Is there a mathematical way to know the answer? (or you can do it only by trial and error) Could you prove that it is possible or impossible mathematically?
It is possible to arrange all possible topologies and calculate the resistance of each. Nice idea for programming homework.
Proving that something is possible requires only one example. In your case: one resistor between the two poles, all other resistors unconnected (or connected to one pole, etc).
Proving that something is impossible requires an ad-hoc proof or enumerating all possible topologies.
Another possibility would be:
(6//6//6) + 6//(6+6) = 2 + 6//12 = 2 + 4 = 6
BTW, I did note that you're after a mathematical solution, but since I couldn't think of one, I offered this. It would certainly be possible to solve it algorithmically, with iterations, but a single mathematical solution may not be possible? Very interesting question.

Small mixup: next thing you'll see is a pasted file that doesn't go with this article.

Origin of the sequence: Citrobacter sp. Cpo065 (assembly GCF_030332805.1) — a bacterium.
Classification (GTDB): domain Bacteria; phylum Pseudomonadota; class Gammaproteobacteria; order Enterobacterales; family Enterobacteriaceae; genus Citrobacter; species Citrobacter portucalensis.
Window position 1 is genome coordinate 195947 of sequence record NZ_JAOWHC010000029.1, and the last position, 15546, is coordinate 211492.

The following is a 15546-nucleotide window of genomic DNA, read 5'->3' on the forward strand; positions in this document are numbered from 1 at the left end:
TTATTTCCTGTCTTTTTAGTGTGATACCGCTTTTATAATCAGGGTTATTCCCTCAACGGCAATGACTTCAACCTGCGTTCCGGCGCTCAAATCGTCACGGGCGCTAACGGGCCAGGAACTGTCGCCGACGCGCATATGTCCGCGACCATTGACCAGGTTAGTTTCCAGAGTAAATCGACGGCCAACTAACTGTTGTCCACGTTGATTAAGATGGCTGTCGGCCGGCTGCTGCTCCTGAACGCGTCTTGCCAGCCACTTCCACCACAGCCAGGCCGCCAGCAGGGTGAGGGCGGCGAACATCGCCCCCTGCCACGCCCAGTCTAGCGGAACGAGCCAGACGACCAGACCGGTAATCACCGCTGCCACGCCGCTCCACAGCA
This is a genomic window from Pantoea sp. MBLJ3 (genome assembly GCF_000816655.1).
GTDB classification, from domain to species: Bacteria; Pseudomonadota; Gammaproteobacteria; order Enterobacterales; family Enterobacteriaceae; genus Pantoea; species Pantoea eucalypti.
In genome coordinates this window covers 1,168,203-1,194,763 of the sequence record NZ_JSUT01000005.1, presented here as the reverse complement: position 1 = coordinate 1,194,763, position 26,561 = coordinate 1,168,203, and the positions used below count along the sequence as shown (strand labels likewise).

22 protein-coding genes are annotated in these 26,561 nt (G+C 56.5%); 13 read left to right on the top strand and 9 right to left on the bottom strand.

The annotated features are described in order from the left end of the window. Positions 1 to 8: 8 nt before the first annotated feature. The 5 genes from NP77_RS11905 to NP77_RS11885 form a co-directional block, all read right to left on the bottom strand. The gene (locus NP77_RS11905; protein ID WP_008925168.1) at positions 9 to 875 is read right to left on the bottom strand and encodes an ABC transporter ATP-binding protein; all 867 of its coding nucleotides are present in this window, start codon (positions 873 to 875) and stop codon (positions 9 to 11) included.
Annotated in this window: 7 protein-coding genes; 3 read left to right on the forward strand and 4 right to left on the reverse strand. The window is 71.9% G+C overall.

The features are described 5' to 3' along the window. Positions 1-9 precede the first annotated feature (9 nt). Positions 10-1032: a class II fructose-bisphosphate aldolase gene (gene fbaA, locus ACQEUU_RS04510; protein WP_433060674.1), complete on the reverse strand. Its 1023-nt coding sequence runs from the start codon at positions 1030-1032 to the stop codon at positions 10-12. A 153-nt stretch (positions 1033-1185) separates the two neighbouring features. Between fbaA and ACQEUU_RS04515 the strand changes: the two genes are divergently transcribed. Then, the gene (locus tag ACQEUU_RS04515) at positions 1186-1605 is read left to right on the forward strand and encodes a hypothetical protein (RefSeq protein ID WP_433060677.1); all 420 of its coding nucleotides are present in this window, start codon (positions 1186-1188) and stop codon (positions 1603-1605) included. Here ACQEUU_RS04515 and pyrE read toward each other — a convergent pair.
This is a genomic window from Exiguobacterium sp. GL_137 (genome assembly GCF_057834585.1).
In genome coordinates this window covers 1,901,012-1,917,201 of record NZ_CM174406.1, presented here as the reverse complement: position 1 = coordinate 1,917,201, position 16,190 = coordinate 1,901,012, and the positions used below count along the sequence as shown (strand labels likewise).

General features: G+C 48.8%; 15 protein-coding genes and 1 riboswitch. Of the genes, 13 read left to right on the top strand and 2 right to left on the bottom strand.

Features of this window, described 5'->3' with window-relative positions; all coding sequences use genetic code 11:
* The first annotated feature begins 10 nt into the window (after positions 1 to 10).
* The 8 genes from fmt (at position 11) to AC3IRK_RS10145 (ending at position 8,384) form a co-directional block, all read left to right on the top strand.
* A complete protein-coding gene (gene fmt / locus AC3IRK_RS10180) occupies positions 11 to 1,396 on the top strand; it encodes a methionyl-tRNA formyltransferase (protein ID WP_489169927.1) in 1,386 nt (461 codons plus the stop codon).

This problem is under constrained.. what does 'arranged' mean? Can you use one or four in series-parallel and short the left-over resistors?
It's not possible to have them share power equally, however it is possible to actively use all the resistors. Hint: calculate 1/( 1/9 + 1/18 )
If there is a straightforward mathematical way, I'm not aware of it.
This appears to be related to:
which leads to just twelve graphs for six edges - quite a suprise to me. You will then need to measure n! node pairs.
Oh - I quickly came up with the 'leave 5 unconnected' (a definite cheat) and bridge (not a cheat) circuits. Kudos to the answers where all resistors carry current.